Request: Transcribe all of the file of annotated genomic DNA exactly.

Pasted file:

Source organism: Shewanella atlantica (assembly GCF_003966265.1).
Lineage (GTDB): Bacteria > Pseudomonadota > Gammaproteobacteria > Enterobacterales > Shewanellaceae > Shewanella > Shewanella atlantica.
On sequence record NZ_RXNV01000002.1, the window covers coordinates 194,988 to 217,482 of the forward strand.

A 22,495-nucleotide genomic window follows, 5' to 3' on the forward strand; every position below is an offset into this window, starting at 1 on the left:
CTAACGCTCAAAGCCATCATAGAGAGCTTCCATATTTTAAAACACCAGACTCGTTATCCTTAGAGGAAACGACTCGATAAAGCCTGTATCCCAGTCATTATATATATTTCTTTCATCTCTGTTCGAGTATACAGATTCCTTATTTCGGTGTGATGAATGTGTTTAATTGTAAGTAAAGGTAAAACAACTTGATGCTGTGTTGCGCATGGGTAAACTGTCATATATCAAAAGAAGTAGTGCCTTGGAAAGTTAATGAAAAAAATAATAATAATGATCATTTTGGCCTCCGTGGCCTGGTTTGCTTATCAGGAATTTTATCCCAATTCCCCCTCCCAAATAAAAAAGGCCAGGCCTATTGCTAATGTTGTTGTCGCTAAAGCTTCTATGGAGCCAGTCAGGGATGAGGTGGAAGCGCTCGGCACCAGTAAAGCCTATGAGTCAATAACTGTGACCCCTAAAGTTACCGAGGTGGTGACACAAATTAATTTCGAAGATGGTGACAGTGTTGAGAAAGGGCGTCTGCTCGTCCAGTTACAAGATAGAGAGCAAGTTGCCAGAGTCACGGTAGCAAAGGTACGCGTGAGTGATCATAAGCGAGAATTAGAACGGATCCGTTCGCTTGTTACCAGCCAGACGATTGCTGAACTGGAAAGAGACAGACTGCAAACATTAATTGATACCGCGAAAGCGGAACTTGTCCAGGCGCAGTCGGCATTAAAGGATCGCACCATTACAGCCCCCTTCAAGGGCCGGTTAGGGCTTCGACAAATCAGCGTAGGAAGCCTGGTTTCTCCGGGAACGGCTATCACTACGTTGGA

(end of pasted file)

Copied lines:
Source organism: Shewanella atlantica (assembly GCF_003966265.1).
Lineage (GTDB): Bacteria > Pseudomonadota > Gammaproteobacteria > Enterobacterales > Shewanellaceae > Shewanella > Shewanella atlantica.
On sequence record NZ_RXNV01000002.1, the window covers coordinates 194,988 to 217,482 of the forward strand.

A 22,495-nucleotide genomic window follows, 5' to 3' on the forward strand; every position below is an offset into this window, starting at 1 on the left:
CTAACGCTCAAAGCCATCATAGAGAGCTTCCATATTTTAAAACACCAGACTCGTTATCCTTAGAGGAAACGACTCGATAAAGCCTGTATCCCAGTCATTATATATATTTCTTTCATCTCTGTTCGAGTATACAGATTCCTTATTTCGGTGTGATGAATGTGTTTAATTGTAAGTAAAGGTAAAACAACTTGATGCTGTGTTGCGCATGGGTAAACTGTCATATATCAAAAGAAGTAGTGCCTTGGAAAGTTAATGAAAAAAATAATAATAATGATCATTTTGGCCTCCGTGGCCTGGTTTGCTTATCAGGAATTTTATCCCAATTCCCCCTCCCAAATAAAAAAGGCCAGGCCTATTGCTAATGTTGTTGTCGCTAAAGCTTCTATGGAGCCAGTCAGGGATGAGGTGGAAGCGCTCGGCACCAGTAAAGCCTATGAGTCAATAACTGTGACCCCTAAAGTTACCGAGGTGGTGACACAAATTAATTTCGAAGATGGTGACAGTGTTGAGAAAGGGCGTCTGCTCGTCCAGTTACAAGATAGAGAGCAAGTTGCCAGAGTCACGGTAGCAAAGGTACGCGTGAGTGATCATAAGCGAGAATTAGAACGGATCCGTTCGCTTGTTACCAGCCAGACGATTGCTGAACTGGAAAGAGACAGACTGCAAACATTAATTGATACCGCGAAAGCGGAACTTGTCCAGGCGCAGTCGGCATTAAAGGATCGCACCATTACAGCCCCCTTCAAGGGCCGGTTAGGGCTTCGACAAATCAGCGTAGGAAGCCTGGTTTCTCCGGGAACGGCTATCACTACGTTGGA